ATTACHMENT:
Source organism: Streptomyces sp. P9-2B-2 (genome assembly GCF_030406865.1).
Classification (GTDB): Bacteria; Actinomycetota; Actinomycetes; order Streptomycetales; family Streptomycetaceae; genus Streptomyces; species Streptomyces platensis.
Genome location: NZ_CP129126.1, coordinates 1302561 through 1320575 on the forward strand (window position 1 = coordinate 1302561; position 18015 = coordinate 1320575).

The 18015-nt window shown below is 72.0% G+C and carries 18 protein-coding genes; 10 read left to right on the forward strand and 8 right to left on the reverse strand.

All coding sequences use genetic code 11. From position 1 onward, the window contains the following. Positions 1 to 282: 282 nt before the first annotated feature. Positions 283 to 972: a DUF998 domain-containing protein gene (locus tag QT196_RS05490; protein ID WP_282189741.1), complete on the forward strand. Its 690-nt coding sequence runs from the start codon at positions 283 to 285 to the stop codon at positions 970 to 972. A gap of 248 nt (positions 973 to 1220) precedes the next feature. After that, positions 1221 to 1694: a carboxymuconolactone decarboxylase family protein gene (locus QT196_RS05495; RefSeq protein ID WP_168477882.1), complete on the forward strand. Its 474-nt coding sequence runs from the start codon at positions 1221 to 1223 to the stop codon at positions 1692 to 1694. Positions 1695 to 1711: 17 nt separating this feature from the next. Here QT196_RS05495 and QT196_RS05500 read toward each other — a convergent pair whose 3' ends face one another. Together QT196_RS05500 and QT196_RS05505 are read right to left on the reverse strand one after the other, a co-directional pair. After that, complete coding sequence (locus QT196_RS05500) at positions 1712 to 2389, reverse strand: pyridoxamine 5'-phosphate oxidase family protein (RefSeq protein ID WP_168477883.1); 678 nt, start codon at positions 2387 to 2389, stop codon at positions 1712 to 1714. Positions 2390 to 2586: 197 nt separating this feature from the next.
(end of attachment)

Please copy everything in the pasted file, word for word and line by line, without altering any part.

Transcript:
Source organism: Streptomyces sp. P9-2B-2 (genome assembly GCF_030406865.1).
Classification (GTDB): Bacteria; Actinomycetota; Actinomycetes; order Streptomycetales; family Streptomycetaceae; genus Streptomyces; species Streptomyces platensis.
Genome location: NZ_CP129126.1, coordinates 1302561 through 1320575 on the forward strand (window position 1 = coordinate 1302561; position 18015 = coordinate 1320575).

The 18015-nt window shown below is 72.0% G+C and carries 18 protein-coding genes; 10 read left to right on the forward strand and 8 right to left on the reverse strand.

All coding sequences use genetic code 11. From position 1 onward, the window contains the following. Positions 1 to 282: 282 nt before the first annotated feature. Positions 283 to 972: a DUF998 domain-containing protein gene (locus tag QT196_RS05490; protein ID WP_282189741.1), complete on the forward strand. Its 690-nt coding sequence runs from the start codon at positions 283 to 285 to the stop codon at positions 970 to 972. A gap of 248 nt (positions 973 to 1220) precedes the next feature. After that, positions 1221 to 1694: a carboxymuconolactone decarboxylase family protein gene (locus QT196_RS05495; RefSeq protein ID WP_168477882.1), complete on the forward strand. Its 474-nt coding sequence runs from the start codon at positions 1221 to 1223 to the stop codon at positions 1692 to 1694. Positions 1695 to 1711: 17 nt separating this feature from the next. Here QT196_RS05495 and QT196_RS05500 read toward each other — a convergent pair whose 3' ends face one another. Together QT196_RS05500 and QT196_RS05505 are read right to left on the reverse strand one after the other, a co-directional pair. After that, complete coding sequence (locus QT196_RS05500) at positions 1712 to 2389, reverse strand: pyridoxamine 5'-phosphate oxidase family protein (RefSeq protein ID WP_168477883.1); 678 nt, start codon at positions 2387 to 2389, stop codon at positions 1712 to 1714. Positions 2390 to 2586: 197 nt separating this feature from the next.